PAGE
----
Uptown House (as it was formerly known) was a grand 18th century building with a gothic doorway and fine gardens.
The building collapsed in the late 1980s when workmen excavated too closely to the shallow footings, and a faux-Georgian multi-occupancy
dwelling was constructed in its place.
For 10 years from the mid-1950s it was the home of Stanley (1905-2009) and Min Lewis (1920-2003). Caerleon-born Stanley trained at the Royal Academy, became Principal at the Carmarthen School of Art, and illustrated wife Min's celebrated tome, Laugharne & Dylan Thomas, which gave us some great information for this site.
Stanley was finally 'discovered' at the age of 101 when an exhibition, Stanley Lewis - The Unknown Artist opened at The Cecil Higgins Art Gallery and Museum in Bedford. And a long artistic life it was, he started drawing at the age of 4 and worked up to his death at 103.
In the early 50s a Mr and Mrs Jenkins (above) ran a cafe on the ground floor. This pic is from 1954. Their son is Chips Jenkins, of Orchard Park, who has supplied some wonderful material to this site. Below is Chips' dad posing with a Jag in 1967 outside Brown's Hotel.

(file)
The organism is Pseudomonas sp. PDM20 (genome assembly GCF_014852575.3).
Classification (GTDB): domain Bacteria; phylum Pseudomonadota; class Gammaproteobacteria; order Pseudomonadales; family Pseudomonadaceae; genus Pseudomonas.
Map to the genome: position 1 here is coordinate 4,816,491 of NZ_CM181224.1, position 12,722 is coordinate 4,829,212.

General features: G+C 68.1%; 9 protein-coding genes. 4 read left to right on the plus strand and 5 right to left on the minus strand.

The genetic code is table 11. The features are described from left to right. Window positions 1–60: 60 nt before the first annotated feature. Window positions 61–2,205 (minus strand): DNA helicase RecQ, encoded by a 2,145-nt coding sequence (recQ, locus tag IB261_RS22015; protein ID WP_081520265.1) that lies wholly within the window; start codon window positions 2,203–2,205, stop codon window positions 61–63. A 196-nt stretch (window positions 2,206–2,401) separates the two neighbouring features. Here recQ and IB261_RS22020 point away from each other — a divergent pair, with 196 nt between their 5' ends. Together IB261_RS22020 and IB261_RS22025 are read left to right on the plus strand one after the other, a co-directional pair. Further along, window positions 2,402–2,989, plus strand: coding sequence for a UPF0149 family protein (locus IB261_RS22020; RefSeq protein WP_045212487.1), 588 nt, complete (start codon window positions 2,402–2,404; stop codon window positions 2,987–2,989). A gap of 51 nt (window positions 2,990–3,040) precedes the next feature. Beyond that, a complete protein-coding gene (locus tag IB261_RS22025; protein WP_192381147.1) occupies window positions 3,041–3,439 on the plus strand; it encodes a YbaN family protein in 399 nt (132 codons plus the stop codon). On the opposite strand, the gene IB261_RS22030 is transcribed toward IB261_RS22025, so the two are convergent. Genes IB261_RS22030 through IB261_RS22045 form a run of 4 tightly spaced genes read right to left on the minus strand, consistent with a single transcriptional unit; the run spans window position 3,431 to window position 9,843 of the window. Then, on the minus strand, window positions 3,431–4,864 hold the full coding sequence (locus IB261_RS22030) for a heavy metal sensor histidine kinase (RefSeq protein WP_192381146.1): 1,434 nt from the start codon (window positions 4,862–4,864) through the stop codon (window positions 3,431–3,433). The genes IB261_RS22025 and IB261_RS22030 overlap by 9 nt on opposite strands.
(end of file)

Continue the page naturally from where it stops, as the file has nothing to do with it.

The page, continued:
One day Mrs Jenkins was convinced she'd served Katherine Hepburn and kept the lipstick smeared cup for many years afterwards. Arthur Jenkins was famously the owner of the Rolls Royce fish and chip van as mentioned in a Dylan Thomas broadcast on Laugharne which was transmitted on the 6th November 1953, the night Dylan slipped into a coma in New York. Hence 'Chips' Jenkins.
The Roller was formerly a military ambulance used in the First World War. This drawing of the legendary vehicle
parked up outside the Town Hall (by local artist Steve Treacy) was copied from the only known photograph, which is now sadly lost.
By the 1970s Upton had evolved into the Coracle Guest House, known for the rather curious sign that read 'Bed & Licensed Breakfast'.
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